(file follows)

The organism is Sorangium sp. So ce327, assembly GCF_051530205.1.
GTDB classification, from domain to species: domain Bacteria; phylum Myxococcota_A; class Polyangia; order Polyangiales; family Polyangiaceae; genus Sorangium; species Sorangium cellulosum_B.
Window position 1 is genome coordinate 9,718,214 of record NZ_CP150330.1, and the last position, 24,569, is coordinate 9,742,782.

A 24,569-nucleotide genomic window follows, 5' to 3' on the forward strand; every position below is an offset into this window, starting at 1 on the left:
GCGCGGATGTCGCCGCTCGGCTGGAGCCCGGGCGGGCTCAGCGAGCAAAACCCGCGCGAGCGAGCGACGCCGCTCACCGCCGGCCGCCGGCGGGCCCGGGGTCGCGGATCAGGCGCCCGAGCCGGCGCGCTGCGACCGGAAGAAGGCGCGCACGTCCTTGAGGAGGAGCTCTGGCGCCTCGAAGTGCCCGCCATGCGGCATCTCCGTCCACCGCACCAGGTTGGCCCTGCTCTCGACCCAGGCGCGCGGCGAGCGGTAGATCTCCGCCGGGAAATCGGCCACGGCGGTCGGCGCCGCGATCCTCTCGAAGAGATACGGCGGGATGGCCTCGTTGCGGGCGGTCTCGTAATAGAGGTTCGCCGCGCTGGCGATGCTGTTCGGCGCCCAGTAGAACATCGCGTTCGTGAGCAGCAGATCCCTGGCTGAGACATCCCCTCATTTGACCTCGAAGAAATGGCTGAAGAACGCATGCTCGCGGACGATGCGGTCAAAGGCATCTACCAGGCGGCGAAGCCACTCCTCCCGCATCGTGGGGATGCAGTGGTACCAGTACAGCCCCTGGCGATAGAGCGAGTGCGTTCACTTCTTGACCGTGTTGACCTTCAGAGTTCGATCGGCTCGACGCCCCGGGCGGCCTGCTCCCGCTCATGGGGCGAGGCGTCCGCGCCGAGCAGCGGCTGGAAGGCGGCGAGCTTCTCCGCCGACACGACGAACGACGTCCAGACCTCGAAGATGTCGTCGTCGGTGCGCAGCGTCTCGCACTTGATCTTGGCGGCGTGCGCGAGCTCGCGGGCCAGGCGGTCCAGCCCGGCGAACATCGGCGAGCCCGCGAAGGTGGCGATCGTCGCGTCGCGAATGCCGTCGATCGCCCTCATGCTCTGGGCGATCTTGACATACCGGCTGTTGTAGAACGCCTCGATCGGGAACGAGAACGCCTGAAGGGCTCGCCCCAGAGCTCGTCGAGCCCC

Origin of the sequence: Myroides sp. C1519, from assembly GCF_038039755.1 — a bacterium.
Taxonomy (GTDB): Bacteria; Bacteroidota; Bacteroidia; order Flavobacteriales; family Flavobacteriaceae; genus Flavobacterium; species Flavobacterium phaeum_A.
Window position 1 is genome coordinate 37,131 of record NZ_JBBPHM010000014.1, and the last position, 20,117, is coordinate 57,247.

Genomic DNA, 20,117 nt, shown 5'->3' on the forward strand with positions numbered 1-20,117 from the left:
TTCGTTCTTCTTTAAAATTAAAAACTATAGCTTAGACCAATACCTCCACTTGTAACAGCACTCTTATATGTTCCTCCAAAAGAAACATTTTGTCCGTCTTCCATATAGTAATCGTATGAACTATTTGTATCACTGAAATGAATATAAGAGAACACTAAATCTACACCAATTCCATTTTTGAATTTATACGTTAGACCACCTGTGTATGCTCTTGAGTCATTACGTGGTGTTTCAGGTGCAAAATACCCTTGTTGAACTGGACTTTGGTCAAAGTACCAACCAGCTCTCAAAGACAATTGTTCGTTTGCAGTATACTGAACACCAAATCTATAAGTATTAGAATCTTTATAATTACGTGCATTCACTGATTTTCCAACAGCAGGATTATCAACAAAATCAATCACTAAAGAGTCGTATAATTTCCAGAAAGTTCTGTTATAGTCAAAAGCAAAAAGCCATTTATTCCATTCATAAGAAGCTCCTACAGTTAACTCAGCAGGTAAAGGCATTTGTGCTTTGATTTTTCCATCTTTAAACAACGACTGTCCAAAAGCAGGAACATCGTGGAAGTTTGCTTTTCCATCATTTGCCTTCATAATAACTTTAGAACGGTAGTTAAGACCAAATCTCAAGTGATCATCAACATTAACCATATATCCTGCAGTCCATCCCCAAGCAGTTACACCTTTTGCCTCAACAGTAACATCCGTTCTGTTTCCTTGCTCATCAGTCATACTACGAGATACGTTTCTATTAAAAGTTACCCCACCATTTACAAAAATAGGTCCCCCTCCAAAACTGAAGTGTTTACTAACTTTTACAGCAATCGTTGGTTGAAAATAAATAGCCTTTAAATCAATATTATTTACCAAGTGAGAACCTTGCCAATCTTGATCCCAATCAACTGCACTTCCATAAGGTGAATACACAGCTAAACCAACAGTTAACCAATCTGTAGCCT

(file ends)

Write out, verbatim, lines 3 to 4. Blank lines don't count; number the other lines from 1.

Window position 1 is genome coordinate 9,718,214 of record NZ_CP150330.1, and the last position, 24,569, is coordinate 9,742,782.

A 24,569-nucleotide genomic window follows, 5' to 3' on the forward strand; every position below is an offset into this window, starting at 1 on the left: